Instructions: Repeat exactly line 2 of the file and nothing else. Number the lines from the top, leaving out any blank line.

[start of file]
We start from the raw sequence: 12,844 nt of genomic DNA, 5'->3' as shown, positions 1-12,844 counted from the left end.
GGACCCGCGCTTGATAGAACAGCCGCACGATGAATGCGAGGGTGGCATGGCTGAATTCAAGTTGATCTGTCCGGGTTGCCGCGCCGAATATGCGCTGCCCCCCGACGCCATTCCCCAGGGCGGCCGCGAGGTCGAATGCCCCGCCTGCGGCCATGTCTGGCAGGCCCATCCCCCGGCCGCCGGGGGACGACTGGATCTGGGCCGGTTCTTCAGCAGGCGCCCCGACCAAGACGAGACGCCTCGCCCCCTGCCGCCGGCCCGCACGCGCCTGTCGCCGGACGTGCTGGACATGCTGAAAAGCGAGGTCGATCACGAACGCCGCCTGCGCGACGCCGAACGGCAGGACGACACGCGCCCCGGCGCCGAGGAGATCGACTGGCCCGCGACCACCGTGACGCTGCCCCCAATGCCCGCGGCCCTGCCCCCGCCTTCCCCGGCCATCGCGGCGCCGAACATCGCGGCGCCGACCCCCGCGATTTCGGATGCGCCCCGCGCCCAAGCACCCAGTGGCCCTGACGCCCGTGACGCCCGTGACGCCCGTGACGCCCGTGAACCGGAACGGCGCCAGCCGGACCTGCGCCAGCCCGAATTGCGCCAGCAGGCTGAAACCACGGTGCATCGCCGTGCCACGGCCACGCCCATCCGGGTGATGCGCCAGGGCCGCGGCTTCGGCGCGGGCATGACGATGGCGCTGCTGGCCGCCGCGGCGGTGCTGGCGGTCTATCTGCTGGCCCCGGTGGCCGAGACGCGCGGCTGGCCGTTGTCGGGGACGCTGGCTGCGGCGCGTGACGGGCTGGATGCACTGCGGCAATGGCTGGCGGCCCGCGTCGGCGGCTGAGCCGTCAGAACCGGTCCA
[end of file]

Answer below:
GGACCCGCGCTTGATAGAACAGCCGCACGATGAATGCGAGGGTGGCATGGCTGAATTCAAGTTGATCTGTCCGGGTTGCCGCGCCGAATATGCGCTGCCCCCCGACGCCATTCCCCAGGGCGGCCGCGAGGTCGAATGCCCCGCCTGCGGCCATGTCTGGCAGGCCCATCCCCCGGCCGCCGGGGGACGACTGGATCTGGGCCGGTTCTTCAGCAGGCGCCCCGACCAAGACGAGACGCCTCGCCCCCTGCCGCCGGCCCGCACGCGCCTGTCGCCGGACGTGCTGGACATGCTGAAAAGCGAGGTCGATCACGAACGCCGCCTGCGCGACGCCGAACGGCAGGACGACACGCGCCCCGGCGCCGAGGAGATCGACTGGCCCGCGACCACCGTGACGCTGCCCCCAATGCCCGCGGCCCTGCCCCCGCCTTCCCCGGCCATCGCGGCGCCGAACATCGCGGCGCCGACCCCCGCGATTTCGGATGCGCCCCGCGCCCAAGCACCCAGTGGCCCTGACGCCCGTGACGCCCGTGACGCCCGTGACGCCCGTGAACCGGAACGGCGCCAGCCGGACCTGCGCCAGCCCGAATTGCGCCAGCAGGCTGAAACCACGGTGCATCGCCGTGCCACGGCCACGCCCATCCGGGTGATGCGCCAGGGCCGCGGCTTCGGCGCGGGCATGACGATGGCGCTGCTGGCCGCCGCGGCGGTGCTGGCGGTCTATCTGCTGGCCCCGGTGGCCGAGACGCGCGGCTGGCCGTTGTCGGGGACGCTGGCTGCGGCGCGTGACGGGCTGGATGCACTGCGGCAATGGCTGGCGGCCCGCGTCGGCGGCTGAGCCGTCAGAACCGGTCCA